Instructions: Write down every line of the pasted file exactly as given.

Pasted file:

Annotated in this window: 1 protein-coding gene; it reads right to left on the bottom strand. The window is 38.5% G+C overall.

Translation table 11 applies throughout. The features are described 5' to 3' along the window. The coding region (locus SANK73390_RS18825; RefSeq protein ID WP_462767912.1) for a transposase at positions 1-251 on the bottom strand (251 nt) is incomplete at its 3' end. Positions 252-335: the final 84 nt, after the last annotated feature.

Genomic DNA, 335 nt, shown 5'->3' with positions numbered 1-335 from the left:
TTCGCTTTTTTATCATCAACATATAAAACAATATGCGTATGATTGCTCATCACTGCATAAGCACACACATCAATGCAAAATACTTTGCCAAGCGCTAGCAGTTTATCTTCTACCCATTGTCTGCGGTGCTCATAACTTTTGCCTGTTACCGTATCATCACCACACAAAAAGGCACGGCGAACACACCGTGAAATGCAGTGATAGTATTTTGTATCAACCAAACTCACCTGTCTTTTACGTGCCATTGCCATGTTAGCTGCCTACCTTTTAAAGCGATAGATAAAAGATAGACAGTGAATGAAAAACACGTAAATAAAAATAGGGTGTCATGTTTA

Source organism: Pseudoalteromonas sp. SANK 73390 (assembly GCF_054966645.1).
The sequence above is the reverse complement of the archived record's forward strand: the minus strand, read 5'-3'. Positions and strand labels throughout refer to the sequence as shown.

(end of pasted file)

Annotated in this window: 1 protein-coding gene; it reads right to left on the bottom strand. The window is 38.5% G+C overall.

Translation table 11 applies throughout. The features are described 5' to 3' along the window. The coding region (locus SANK73390_RS18825; RefSeq protein ID WP_462767912.1) for a transposase at positions 1-251 on the bottom strand (251 nt) is incomplete at its 3' end. Positions 252-335: the final 84 nt, after the last annotated feature.

Genomic DNA, 335 nt, shown 5'->3' with positions numbered 1-335 from the left:
TTCGCTTTTTTATCATCAACATATAAAACAATATGCGTATGATTGCTCATCACTGCATAAGCACACACATCAATGCAAAATACTTTGCCAAGCGCTAGCAGTTTATCTTCTACCCATTGTCTGCGGTGCTCATAACTTTTGCCTGTTACCGTATCATCACCACACAAAAAGGCACGGCGAACACACCGTGAAATGCAGTGATAGTATTTTGTATCAACCAAACTCACCTGTCTTTTACGTGCCATTGCCATGTTAGCTGCCTACCTTTTAAAGCGATAGATAAAAGATAGACAGTGAATGAAAAACACGTAAATAAAAATAGGGTGTCATGTTTA

Source organism: Pseudoalteromonas sp. SANK 73390 (assembly GCF_054966645.1).
The sequence above is the reverse complement of the archived record's forward strand: the minus strand, read 5'-3'. Positions and strand labels throughout refer to the sequence as shown.